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Virgin Coconut Oil

Virgin Coconut Oil

How it has changed people's lives, and how it can change yours!
by Brian and Marianita Shilhavy


When Abraham Lincoln served as president of the United States in 1862, 48 percent of the people living in the U.S. were farmers. Today, that figure is less than 2%. Along with the age of industrialization and technology we have, by and large, lost many of our community family farms and, with that loss, also the loss of many traditional farming skills. Few would argue that our food sources here in the U.S. have suffered as a result, as a consumer-driven economy seeks to support its lifestyle of ease and comfort with cheap foods produced by fewer people providing the labor back on the farms.

But there are new market trends and demands from consumers who are now placing greater value on traditional skills, and healthier food produced “the old fashioned way.” The 21st century sees a whole generation of “baby boomers” heading into their senior years, with complex health problems that did not plague their parents’ and grandparents’ generations, in spite of all the “medical advances” the 21st century brings us. Traditional ways of producing food are coming back into the spotlight, as some are questioning whether those responsible for filling the shelves of our grocery stores and supermarkets truly have our best interest in mind, or represent our core values.

In the Philippines, by contrast, about 50% of the population is still small-scale family farmers. Some would see this as a negative thing but others, like Marianita and me, see that this is actually a strength in the 21st century. My years in the Philippines showed me a way of life where people are still connected to their communities and sources of food. While mass-produced foods are undoubtedly choices available to the majority of Filipinos in the 21st century, in most places the community market still operates where one can find “native” or locally-produced foods, much the same as it has been for hundreds of years.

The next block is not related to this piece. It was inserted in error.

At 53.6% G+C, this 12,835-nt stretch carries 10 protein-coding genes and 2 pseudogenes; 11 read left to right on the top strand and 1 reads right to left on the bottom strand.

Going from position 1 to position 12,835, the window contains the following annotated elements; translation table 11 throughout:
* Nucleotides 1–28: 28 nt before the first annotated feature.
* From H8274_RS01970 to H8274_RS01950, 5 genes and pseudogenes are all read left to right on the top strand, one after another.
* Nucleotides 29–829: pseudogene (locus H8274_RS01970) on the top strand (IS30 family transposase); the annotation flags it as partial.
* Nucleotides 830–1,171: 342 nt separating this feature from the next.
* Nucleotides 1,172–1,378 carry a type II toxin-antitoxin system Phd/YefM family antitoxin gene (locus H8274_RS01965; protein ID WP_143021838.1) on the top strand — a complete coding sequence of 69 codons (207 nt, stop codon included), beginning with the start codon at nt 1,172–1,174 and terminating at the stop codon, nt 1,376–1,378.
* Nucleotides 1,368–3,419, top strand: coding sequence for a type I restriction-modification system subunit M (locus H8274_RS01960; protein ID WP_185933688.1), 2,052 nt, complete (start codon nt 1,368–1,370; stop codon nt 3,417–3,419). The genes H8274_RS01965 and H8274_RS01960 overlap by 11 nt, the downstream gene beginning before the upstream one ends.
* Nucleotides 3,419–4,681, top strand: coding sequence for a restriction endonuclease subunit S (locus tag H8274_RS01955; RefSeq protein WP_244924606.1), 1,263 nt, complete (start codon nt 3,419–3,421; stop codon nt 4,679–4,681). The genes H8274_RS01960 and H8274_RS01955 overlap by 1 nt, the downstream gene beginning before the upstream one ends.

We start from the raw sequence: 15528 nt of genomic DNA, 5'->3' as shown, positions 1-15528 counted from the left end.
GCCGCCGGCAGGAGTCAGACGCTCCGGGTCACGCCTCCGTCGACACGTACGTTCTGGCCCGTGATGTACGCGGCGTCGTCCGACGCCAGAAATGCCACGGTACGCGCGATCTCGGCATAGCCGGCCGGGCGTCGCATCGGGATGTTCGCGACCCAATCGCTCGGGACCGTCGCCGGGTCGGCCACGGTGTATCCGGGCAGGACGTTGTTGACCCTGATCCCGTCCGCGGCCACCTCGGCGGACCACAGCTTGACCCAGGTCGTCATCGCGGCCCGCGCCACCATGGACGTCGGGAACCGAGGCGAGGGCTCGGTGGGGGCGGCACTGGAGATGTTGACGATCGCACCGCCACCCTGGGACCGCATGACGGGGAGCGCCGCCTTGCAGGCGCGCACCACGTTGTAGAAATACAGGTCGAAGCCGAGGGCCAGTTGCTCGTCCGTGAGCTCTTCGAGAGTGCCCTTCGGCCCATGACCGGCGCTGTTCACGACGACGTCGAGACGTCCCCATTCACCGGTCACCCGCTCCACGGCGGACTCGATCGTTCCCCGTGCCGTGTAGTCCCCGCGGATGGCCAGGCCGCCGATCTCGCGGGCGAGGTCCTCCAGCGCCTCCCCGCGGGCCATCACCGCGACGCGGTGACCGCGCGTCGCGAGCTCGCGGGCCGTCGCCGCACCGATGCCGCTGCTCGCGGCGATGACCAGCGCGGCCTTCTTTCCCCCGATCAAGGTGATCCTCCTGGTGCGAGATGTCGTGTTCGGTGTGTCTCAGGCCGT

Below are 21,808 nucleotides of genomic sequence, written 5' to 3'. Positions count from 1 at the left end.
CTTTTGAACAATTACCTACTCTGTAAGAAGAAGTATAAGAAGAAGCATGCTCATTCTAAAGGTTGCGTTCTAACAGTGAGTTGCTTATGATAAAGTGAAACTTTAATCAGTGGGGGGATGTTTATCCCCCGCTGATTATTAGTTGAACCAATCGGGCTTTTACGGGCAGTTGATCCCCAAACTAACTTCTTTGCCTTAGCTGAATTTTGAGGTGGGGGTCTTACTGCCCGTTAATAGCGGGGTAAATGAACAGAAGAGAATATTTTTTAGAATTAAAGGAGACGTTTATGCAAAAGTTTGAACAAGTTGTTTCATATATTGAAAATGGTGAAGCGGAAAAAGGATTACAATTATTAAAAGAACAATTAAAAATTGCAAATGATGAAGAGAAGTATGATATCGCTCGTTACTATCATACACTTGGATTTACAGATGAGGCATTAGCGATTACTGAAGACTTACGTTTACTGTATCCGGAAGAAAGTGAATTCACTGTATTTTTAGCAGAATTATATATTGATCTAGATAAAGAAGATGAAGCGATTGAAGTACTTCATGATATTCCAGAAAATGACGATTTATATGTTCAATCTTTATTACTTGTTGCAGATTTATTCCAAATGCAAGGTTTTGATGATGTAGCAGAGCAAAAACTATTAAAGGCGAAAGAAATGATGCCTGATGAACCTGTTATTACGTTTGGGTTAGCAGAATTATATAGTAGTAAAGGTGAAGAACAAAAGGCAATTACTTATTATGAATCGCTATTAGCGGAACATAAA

The alarming trend, however, in the Philippines as well as in most developing nations, is the desire to prosper as the U.S. has, and follow the way of industrialization and technology. I am certainly not anti-technology. But I do believe there is great value in traditional ways of producing food. As more people wake up to the fact that there are just certain things in nature that cannot be improved upon by man, because they follow the laws of nature set forth by the Creator, traditional ways will also reap economic value by providing a quality product to the consumer that technology cannot provide.

When Marianita revived the traditional way of making coconut oil, as you will read about in Chapter one, only a few left in her home community from her parents’ generation still knew how to produce this quality coconut oil that we named “Virgin Coconut Oil.” A massive training program had to be instituted to teach the younger generation how to produce this quality product. We were within only one generation of losing this traditional skill. A few years later now, we have shown the world what a traditional skill, producing a quality product that cannot be mass-produced, can do economically for the Philippine economy and what it can do for people’s health, as is evidenced by the more than 100 testimonies recorded in this book.

This book is the result of four years of research and feedback from thousands of people who have begun to incorporate Virgin Coconut Oil into their diet.

Brian Shilhavy



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